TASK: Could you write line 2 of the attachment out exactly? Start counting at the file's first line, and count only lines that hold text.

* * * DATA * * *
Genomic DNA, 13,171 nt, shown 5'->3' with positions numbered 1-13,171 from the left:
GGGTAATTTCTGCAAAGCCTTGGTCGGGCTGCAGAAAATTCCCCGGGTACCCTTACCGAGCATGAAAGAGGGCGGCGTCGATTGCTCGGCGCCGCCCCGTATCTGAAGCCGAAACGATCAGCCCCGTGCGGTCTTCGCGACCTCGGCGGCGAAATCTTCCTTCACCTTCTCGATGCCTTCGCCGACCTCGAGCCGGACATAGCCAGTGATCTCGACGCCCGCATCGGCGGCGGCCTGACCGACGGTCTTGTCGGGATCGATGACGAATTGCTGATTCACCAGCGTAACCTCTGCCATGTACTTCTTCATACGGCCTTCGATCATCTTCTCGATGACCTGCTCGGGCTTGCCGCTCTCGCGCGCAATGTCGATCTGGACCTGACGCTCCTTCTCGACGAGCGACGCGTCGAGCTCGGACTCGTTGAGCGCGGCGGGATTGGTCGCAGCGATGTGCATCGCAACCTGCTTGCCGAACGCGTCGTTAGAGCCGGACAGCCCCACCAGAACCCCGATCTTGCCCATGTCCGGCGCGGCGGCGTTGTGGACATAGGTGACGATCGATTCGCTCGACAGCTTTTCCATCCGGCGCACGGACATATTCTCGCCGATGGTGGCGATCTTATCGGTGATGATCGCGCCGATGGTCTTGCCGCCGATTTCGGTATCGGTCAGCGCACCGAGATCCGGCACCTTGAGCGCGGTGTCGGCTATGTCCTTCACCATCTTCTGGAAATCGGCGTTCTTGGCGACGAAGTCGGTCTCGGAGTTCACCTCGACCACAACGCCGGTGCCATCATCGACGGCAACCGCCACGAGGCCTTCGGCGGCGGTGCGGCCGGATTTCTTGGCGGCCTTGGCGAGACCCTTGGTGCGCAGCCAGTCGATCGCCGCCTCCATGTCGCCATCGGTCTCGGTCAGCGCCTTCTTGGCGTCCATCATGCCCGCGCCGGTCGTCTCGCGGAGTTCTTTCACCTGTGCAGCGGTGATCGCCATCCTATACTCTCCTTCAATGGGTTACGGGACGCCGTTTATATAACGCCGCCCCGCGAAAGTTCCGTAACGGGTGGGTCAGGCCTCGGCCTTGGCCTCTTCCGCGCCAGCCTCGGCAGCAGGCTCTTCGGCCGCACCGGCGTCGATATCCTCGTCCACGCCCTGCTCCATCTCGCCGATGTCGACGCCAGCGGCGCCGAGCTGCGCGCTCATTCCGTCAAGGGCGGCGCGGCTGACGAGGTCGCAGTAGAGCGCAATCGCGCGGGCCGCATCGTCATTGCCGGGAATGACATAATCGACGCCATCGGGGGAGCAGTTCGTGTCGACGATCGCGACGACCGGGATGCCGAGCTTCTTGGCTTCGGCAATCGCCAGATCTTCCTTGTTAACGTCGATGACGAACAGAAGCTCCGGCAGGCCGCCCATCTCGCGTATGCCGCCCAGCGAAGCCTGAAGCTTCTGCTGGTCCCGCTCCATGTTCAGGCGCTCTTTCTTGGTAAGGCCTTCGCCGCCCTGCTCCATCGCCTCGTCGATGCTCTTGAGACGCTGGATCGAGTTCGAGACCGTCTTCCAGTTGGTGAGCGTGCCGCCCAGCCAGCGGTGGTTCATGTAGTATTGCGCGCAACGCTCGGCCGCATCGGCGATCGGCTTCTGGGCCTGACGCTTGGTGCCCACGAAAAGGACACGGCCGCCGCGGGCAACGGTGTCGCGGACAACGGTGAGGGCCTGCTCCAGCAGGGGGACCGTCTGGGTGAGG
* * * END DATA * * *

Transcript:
GGGTAATTTCTGCAAAGCCTTGGTCGGGCTGCAGAAAATTCCCCGGGTACCCTTACCGAGCATGAAAGAGGGCGGCGTCGATTGCTCGGCGCCGCCCCGTATCTGAAGCCGAAACGATCAGCCCCGTGCGGTCTTCGCGACCTCGGCGGCGAAATCTTCCTTCACCTTCTCGATGCCTTCGCCGACCTCGAGCCGGACATAGCCAGTGATCTCGACGCCCGCATCGGCGGCGGCCTGACCGACGGTCTTGTCGGGATCGATGACGAATTGCTGATTCACCAGCGTAACCTCTGCCATGTACTTCTTCATACGGCCTTCGATCATCTTCTCGATGACCTGCTCGGGCTTGCCGCTCTCGCGCGCAATGTCGATCTGGACCTGACGCTCCTTCTCGACGAGCGACGCGTCGAGCTCGGACTCGTTGAGCGCGGCGGGATTGGTCGCAGCGATGTGCATCGCAACCTGCTTGCCGAACGCGTCGTTAGAGCCGGACAGCCCCACCAGAACCCCGATCTTGCCCATGTCCGGCGCGGCGGCGTTGTGGACATAGGTGACGATCGATTCGCTCGACAGCTTTTCCATCCGGCGCACGGACATATTCTCGCCGATGGTGGCGATCTTATCGGTGATGATCGCGCCGATGGTCTTGCCGCCGATTTCGGTATCGGTCAGCGCACCGAGATCCGGCACCTTGAGCGCGGTGTCGGCTATGTCCTTCACCATCTTCTGGAAATCGGCGTTCTTGGCGACGAAGTCGGTCTCGGAGTTCACCTCGACCACAACGCCGGTGCCATCATCGACGGCAACCGCCACGAGGCCTTCGGCGGCGGTGCGGCCGGATTTCTTGGCGGCCTTGGCGAGACCCTTGGTGCGCAGCCAGTCGATCGCCGCCTCCATGTCGCCATCGGTCTCGGTCAGCGCCTTCTTGGCGTCCATCATGCCCGCGCCGGTCGTCTCGCGGAGTTCTTTCACCTGTGCAGCGGTGATCGCCATCCTATACTCTCCTTCAATGGGTTACGGGACGCCGTTTATATAACGCCGCCCCGCGAAAGTTCCGTAACGGGTGGGTCAGGCCTCGGCCTTGGCCTCTTCCGCGCCAGCCTCGGCAGCAGGCTCTTCGGCCGCACCGGCGTCGATATCCTCGTCCACGCCCTGCTCCATCTCGCCGATGTCGACGCCAGCGGCGCCGAGCTGCGCGCTCATTCCGTCAAGGGCGGCGCGGCTGACGAGGTCGCAGTAGAGCGCAATCGCGCGGGCCGCATCGTCATTGCCGGGAATGACATAATCGACGCCATCGGGGGAGCAGTTCGTGTCGACGATCGCGACGACCGGGATGCCGAGCTTCTTGGCTTCGGCAATCGCCAGATCTTCCTTGTTAACGTCGATGACGAACAGAAGCTCCGGCAGGCCGCCCATCTCGCGTATGCCGCCCAGCGAAGCCTGAAGCTTCTGCTGGTCCCGCTCCATGTTCAGGCGCTCTTTCTTGGTAAGGCCTTCGCCGCCCTGCTCCATCGCCTCGTCGATGCTCTTGAGACGCTGGATCGAGTTCGAGACCGTCTTCCAGTTGGTGAGCGTGCCGCCCAGCCAGCGGTGGTTCATGTAGTATTGCGCGCAACGCTCGGCCGCATCGGCGATCGGCTTCTGGGCCTGACGCTTGGTGCCCACGAAAAGGACACGGCCGCCGCGGGCAACGGTGTCGCGGACAACGGTGAGGGCCTGCTCCAGCAGGGGGACCGTCTGGGTGAGG